Thursday, June 16, 2011
The computer vision community will get together in Colorado Springs the week of June 20th for the IEEE International Conference on Computer Vision and Pattern Recognition (CVPR 2011). This year will see a record number of people attending the conference and 27 co-located workshops and tutorials. The registration was closed at 1500 attendees even before the conference started.
Computer Vision is at the core of many Google products, such as Image Search, YouTube, Street View, Picasa, and Goggles, and as always, Google is involved in several ways with CVPR. Andrew Senior is serving as an area chair of CVPR 2011 and many Googlers are reviewers. Googlers also co-authored these papers:
- Where's Waldo: Matching People in Images of Crowds by Rahul Garg, Deva Ramanan, Steve Seitz, Noah Snavely
- Visual and Semantic Similarity in ImageNet by Thomas Deselaers, Vittorio Ferrari
- Multicore Bundle Adjustment by Changchang Wu, Sameer Agarwal, Brian Curless, Steve Seitz
- A Hierarchical Conditional Random Field Model for Labeling and Segmenting Images of Street Scenes by Qixing Huang, Mei Han, Bo Wu, Sergey Ioffe
- Kernelized Structural SVM Learning for Supervised Object Segmentation by Luca Bertelli, Tianli Yu, Diem Vu, Salih Gokturk
- Discriminative Tag Learning on YouTube Videos with Latent Sub-tags by Weilong Yang, George Toderici
- Auto-Directed Video Stabilization with Robust L1 Optimal Camera Paths by Matthias Grundmann, Vivek Kwatra, Irfan Essa
- Image Saliency: From Local to Global Context by Meng Wang, Janusz Konrad, Prakash Ishwar, Yushi Jing, Henry Rowley
If you are attending the conference, stop by Google’s exhibition booth. In addition to talking with Google researchers, you will get to see examples of exciting computer vision research that has made it into Google products including, among others, the following:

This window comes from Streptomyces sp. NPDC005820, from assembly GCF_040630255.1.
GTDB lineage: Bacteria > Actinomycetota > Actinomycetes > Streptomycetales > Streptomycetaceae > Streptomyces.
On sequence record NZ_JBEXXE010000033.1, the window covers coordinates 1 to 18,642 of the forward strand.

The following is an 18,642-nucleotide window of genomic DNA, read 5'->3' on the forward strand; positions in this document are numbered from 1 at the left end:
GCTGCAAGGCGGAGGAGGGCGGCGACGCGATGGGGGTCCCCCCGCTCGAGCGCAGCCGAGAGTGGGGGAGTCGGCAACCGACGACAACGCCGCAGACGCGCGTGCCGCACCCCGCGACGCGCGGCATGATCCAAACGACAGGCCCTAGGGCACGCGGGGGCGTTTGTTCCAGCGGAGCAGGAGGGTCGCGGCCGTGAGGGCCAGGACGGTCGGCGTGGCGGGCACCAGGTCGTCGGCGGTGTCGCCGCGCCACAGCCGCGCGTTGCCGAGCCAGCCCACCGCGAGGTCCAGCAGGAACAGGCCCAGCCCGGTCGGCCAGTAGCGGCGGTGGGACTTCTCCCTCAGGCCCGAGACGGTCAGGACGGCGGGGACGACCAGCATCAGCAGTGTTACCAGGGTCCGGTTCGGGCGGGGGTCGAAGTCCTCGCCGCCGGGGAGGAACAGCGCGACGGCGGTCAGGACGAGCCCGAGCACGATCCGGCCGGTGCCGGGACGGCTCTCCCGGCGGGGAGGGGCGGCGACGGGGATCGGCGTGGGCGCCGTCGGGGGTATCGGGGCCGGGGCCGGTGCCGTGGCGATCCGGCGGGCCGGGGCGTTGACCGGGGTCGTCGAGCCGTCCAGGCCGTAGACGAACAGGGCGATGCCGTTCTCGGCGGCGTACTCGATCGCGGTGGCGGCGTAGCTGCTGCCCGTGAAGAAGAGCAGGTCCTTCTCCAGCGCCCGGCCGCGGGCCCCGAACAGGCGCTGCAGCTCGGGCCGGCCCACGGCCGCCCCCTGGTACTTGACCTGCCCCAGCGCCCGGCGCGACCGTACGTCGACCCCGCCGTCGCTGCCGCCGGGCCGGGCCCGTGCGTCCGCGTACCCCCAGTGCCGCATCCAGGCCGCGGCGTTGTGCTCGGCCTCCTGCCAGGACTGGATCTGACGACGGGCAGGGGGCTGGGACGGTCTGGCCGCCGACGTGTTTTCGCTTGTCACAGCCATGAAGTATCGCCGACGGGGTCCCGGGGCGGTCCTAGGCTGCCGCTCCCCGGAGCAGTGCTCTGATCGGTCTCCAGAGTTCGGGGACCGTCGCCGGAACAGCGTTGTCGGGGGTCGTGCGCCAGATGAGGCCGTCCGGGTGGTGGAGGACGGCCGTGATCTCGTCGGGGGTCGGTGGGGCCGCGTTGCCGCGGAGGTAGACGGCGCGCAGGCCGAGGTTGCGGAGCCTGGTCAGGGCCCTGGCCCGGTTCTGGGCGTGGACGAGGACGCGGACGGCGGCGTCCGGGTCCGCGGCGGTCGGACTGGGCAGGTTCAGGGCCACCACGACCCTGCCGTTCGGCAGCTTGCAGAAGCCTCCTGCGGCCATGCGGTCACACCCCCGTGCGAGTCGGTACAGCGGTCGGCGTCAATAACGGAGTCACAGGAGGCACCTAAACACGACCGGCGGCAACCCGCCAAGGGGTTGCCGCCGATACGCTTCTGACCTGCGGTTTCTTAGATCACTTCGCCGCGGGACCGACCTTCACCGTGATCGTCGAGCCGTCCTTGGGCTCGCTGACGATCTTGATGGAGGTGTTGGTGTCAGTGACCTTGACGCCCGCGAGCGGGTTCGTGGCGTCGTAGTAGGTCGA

- Google Earth Facade Shadow Removal by Mei Han, Vivek Kwatra, and Shengyang Dai
We will demonstrate our technique for removing shadows and other lighting/texture artifacts from building facades in Google Earth. We obtain cleaner, clearer, and more uniform textures which provide users with an improved visual experience.
- Video Stabilization on YouTube Editor by Matthias Grundmann, Vivek Kwatra, and Irfan Essa
Casually shot videos captured by handheld or mobile cameras suffer from significant amount of shake. In contrast, professionally shot video usually employs stabilization equipment such as tripods or camera dollies, and employ ease-in and ease-out for transitions. Our technique mimics these cinematographic principles, by optimally dividing the original, shaky camera path into a set of segments and approximating each with either constant, linear or parabolic motion using a computationally efficient and stable algorithm. We will showcase a live version of our algorithm, featuring real-time performance and interactive control, which is publicly available at youtube.com/editor.
- Tag Suggest for YouTube by George Toderici and Mehmet Emre Sargin
YouTube offers millions of users the opportunity to upload videos and share them with their friends. Many users would love to have their videos discoverable but don't annotate them properly. One new feature on YouTube that seeks to address this problem is tag prediction based on video content and independently based on text metadata.
6/17/2011 UPDATE: "Posted by" was changed to include Sergey Ioffe.